What are appraisal rights?
Appraisal rights entitle shareholders of a target corporation to a determination of the fair value of their stock by a judicial proceeding or independent valuation, and obligate the acquiring corporation to purchase the shares at that determined value. For example, when an investor believes the value of his or her shares exceeds the amount being offered in a merger or consolidation, he or she can exercise appraisal and have the shares’ worth determined and awarded by a judge. Appraisal rights exist in transactions involving some amount of cash (rather than stock) consideration. Investors must be notified if appraisal rights are available no less than 20 days before the vote on a given deal.
What are the mechanics of exercising appraisal?
Appraisal petitions are representative actions brought on behalf of all investors perfecting appraisal, meaning only one dissenting shareholder needs to file a petition and prosecute the appraisal case on behalf of others. The petition must be filed within 120 days of the effective date of the transaction. Within 20 days of filing, the corporation files an accompanying list of stockholders who have demanded appraisal and not previously settled. If the petitioner obtains a negotiated or judicially determined valuation, that result is available to all others who have perfected their rights.
What are the differences between appraisal rights and class actions?
Appraisal matters resemble class actions in that investors who exercise their appraisal rights benefit from the efforts of the named petitioner, who serves in a role similar to a lead plaintiff, without themselves having to prosecute the case. These suits differ from securities class actions and other shareholder matters in that they don’t involve claims of wrongdoing – they concern your right as a shareholder to an objective valuation of your investment. Unlike securities cases, both sides in an appraisal action provide evidence as to what the price should be. Since the court determines the final value, this levels the playing field between the investor and the corporation throughout the appraisal litigation.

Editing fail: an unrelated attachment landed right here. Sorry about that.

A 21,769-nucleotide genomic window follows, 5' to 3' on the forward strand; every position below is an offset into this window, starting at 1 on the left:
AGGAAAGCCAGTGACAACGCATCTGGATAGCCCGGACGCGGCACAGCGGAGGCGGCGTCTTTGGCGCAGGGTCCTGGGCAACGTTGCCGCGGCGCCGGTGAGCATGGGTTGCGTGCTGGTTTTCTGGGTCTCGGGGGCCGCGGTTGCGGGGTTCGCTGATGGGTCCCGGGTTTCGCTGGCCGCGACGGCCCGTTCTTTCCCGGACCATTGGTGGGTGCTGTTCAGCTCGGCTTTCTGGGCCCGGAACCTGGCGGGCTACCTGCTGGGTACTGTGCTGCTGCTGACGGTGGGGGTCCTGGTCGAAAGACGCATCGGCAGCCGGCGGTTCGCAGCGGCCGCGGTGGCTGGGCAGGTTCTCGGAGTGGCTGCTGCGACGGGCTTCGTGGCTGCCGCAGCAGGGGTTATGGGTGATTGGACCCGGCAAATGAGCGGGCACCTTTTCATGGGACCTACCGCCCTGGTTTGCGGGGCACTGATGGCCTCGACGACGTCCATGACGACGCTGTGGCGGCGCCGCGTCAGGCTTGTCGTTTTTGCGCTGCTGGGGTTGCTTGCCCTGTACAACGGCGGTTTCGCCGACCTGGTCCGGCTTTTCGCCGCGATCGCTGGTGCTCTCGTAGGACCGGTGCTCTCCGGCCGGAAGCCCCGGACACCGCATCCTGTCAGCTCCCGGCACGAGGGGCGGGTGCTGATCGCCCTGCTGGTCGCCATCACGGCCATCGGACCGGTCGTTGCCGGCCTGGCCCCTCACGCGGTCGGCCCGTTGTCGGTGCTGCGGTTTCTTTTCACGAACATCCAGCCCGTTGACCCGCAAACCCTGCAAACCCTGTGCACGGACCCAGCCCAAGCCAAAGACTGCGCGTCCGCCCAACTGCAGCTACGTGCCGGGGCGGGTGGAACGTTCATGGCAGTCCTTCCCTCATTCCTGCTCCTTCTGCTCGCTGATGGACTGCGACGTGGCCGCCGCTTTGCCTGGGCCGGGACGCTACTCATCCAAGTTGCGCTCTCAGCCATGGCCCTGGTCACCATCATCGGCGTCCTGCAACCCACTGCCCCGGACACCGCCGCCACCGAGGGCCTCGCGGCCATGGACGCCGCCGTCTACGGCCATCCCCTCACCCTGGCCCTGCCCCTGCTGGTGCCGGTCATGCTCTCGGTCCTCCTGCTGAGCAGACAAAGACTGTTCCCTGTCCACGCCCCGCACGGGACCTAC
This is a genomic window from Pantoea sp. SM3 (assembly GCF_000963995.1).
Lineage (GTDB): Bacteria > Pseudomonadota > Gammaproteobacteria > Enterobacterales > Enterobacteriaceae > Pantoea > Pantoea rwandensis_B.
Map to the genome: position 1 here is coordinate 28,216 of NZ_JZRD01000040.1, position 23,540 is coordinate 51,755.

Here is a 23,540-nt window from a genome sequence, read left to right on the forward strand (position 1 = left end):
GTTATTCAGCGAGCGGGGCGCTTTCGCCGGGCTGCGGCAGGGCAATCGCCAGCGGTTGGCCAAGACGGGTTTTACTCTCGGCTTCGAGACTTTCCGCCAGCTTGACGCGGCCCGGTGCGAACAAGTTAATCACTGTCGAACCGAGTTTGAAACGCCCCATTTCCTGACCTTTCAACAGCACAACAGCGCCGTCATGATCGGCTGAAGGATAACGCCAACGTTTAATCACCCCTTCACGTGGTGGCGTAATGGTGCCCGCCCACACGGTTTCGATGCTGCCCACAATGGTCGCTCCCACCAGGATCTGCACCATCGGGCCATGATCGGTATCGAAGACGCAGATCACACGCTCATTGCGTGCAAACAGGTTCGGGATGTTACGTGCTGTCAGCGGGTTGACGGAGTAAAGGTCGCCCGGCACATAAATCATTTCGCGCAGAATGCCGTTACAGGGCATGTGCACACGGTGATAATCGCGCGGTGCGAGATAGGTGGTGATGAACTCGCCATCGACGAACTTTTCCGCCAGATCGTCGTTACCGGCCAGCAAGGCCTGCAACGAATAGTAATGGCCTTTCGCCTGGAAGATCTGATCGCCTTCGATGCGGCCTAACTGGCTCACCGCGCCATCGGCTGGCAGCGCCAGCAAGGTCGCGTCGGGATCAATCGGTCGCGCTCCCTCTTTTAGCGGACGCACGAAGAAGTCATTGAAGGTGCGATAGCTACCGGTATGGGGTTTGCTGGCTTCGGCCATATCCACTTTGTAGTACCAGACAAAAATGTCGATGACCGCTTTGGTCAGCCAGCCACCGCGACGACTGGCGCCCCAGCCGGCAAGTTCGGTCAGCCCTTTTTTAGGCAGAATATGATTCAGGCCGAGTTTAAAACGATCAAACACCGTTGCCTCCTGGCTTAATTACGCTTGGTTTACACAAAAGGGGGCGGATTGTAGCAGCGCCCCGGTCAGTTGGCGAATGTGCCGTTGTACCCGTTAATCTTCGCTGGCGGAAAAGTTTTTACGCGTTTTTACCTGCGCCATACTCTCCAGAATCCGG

The most critical difference between appraisal cases and class actions is that investors seeking appraisal must affirmatively opt in by perfecting their rights before the deal vote. Unfortunately, shareholders often fail to opt in before that vote, forfeiting their eligibility to later benefit from the Court’s valuation.
Download FRT’s whitepaper for more information on appraisal rights, including suggested best practices for addressing appraisal opportunities and perfecting your appraisal rights.
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